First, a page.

Volume 14 Supplement 1

2nd Clinical Trials Methodology Conference: Methodology Matters

Open Access

Development of double blind gluten & casein free (GFCF) test foods for autism trial

  • Elaine McColl1,
  • Sandra Adams2,
  • Nicola Burton1,
  • Anna Cutress1,
  • Ashley Adamson1,
  • Gillian Baird3,
  • Anne O'Hare4 and
  • Ann Le Couteur1
Trials201314(Suppl 1):P22

https://doi.org/10.1186/1745-6215-14-S1-P22

Published: 29 November 2013

Background

Autism is a severe long-term neurodevelopmental disorder. Within this population, there is a need to investigate the efficacy of GFCF diets in an adequately powered, randomised controlled trial; double blinding to the removal of gluten and/or casein is desirable but complex to accomplish. We tested the feasibility of producing test foods to achieve.

Methods

A company, developed a range of test foods - muffins, porridge, batter mix, lemon & almond cookies and chocolate krispie bars, containing the estimated average habitual child intake of gluten (5g) and/or casein (5g): Gluten and casein added (GACA); Added casein only (GFCA); Added gluten only (GACF). No gluten or casein added (GFCF). We aimed to recruit 60 children (3-6 yrs) with autism and to randomly allocate them to receive test foods from one the above groups (labelled A-D to maintain blinding) for 28 days alongside normal diet. Outcomes were measured by food consumption diaries, a test foods acceptability questionnaire and telephone interviews with a sub-set of parents.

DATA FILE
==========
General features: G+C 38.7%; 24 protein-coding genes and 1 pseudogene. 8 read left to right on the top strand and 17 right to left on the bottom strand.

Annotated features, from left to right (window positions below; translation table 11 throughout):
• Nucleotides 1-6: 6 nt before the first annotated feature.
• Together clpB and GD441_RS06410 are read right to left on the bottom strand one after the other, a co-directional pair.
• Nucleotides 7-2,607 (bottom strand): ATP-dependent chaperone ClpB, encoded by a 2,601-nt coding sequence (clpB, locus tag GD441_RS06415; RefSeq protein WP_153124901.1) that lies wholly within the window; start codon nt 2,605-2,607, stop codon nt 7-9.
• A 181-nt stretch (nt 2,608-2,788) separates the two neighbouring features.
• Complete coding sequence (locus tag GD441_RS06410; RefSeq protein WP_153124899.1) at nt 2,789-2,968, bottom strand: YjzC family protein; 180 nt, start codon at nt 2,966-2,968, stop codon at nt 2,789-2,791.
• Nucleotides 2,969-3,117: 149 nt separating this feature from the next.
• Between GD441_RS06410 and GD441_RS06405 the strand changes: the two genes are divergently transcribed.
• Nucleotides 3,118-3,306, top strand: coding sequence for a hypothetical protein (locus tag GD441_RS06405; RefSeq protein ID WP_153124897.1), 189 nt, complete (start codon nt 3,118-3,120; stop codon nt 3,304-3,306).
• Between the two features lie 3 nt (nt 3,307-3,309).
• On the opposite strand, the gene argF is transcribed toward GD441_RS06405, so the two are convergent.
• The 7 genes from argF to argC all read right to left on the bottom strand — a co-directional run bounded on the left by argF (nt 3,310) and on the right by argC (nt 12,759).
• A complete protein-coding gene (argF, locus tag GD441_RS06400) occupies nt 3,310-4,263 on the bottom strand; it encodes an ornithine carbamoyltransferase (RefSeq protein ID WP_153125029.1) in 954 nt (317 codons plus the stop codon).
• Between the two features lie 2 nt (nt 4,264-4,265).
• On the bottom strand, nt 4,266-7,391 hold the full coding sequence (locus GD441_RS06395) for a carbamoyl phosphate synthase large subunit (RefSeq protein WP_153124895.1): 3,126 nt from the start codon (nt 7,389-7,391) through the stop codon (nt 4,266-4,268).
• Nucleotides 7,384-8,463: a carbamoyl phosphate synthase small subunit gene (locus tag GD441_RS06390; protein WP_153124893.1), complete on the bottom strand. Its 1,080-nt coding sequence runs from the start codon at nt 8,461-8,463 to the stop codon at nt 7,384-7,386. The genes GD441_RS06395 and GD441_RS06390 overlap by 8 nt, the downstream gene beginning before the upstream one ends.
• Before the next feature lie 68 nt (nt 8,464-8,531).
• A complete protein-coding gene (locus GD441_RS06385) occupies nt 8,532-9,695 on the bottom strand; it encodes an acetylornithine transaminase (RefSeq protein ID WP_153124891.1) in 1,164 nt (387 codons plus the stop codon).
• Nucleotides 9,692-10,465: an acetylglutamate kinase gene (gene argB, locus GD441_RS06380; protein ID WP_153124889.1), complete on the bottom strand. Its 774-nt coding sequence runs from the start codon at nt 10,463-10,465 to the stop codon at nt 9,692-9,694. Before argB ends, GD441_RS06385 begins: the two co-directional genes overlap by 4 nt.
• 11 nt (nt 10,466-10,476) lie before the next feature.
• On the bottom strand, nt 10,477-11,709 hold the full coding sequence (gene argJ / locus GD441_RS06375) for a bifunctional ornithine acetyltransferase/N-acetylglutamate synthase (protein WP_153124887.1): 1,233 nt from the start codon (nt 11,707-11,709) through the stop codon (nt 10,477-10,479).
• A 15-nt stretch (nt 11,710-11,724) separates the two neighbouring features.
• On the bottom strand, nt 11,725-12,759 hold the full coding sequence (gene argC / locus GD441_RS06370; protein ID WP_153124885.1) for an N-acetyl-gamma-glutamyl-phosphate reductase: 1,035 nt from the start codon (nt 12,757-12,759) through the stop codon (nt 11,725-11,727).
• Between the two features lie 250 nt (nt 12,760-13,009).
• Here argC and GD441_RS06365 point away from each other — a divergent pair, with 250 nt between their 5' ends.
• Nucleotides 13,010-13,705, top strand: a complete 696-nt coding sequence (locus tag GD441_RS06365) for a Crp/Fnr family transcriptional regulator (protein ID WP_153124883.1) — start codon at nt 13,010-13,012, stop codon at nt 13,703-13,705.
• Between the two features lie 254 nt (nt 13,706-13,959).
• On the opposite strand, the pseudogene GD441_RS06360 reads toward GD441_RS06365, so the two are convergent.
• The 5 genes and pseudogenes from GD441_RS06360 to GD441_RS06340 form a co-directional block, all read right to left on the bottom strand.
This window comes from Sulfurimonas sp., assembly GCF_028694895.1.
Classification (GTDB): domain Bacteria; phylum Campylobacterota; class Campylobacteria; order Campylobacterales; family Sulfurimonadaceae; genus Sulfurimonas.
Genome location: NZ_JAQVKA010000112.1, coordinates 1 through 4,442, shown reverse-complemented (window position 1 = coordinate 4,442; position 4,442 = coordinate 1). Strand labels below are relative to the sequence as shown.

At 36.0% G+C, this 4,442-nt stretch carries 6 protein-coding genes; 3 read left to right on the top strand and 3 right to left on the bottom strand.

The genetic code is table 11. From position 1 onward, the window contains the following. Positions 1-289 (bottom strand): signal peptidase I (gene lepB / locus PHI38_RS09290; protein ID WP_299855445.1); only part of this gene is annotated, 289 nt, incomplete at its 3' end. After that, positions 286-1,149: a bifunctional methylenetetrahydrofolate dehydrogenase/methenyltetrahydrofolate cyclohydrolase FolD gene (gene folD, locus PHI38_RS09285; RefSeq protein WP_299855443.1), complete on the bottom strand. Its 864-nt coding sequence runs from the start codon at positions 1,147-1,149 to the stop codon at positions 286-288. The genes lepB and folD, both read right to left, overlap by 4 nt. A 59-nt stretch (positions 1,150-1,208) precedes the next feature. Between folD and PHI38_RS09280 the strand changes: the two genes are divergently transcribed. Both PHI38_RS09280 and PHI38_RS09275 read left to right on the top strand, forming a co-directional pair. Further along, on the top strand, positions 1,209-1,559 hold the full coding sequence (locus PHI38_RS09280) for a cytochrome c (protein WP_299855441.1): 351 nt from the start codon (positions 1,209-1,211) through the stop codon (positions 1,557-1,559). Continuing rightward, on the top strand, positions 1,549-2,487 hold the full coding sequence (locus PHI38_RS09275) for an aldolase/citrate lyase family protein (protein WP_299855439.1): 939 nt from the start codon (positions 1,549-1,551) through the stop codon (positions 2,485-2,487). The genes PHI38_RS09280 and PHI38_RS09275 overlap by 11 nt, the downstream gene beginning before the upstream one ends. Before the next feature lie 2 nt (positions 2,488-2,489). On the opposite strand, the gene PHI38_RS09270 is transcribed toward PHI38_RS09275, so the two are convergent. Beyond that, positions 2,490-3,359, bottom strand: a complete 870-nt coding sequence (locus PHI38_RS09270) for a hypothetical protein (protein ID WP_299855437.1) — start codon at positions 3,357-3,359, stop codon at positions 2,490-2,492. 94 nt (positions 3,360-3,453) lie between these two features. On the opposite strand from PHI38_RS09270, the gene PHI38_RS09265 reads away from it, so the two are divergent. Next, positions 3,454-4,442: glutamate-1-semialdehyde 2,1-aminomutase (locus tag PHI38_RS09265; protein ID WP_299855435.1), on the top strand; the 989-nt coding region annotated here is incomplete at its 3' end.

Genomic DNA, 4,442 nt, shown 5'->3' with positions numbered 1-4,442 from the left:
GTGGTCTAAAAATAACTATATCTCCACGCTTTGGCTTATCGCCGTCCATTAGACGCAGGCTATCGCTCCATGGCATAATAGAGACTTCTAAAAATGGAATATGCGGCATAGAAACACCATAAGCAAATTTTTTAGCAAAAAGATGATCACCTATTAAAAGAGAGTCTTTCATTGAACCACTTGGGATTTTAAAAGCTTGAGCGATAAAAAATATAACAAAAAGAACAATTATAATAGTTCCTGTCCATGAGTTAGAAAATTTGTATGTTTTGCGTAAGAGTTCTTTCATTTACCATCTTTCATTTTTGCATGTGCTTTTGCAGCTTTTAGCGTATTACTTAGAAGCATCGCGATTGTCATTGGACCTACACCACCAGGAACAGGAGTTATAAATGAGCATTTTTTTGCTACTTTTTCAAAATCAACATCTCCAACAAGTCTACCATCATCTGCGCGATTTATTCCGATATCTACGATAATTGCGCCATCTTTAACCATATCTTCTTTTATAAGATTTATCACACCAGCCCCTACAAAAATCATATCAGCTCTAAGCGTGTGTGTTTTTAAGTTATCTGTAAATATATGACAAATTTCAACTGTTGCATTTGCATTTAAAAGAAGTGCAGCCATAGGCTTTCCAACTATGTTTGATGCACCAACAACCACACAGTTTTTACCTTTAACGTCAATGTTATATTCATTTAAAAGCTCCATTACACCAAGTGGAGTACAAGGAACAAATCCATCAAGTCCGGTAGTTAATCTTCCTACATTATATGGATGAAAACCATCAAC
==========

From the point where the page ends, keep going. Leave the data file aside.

Results

A total of 52 children were recruited; 3 families withdrew due to food refusal. Muffins and chocolate krispies were most readily accepted. Rice porridge was least well liked. Children receiving GACF and GACA test foods were more likely to consume at least half a portion of food when offered.

Conclusion

Families demonstrated a high level of motivation and commitment. The planning and execution of this study were challenging but a range of test foods suitable for young children with autism have been produced.

Authors’ Affiliations

(1)
Newcastle University
(2)
Northumbria Healthcare NHS Foundation Trust
(3)
Guy's and St Thomas' NHS Foundation Trust
(4)
Edinburgh University

Copyright

© McColl et al; licensee BioMed Central Ltd. 2013

This article is published under license to BioMed Central Ltd. This is an Open Access article distributed under the terms of the Creative Commons Attribution License (http://creativecommons.org/licenses/by/2.0), which permits unrestricted use, distribution, and reproduction in any medium, provided the original work is properly cited.

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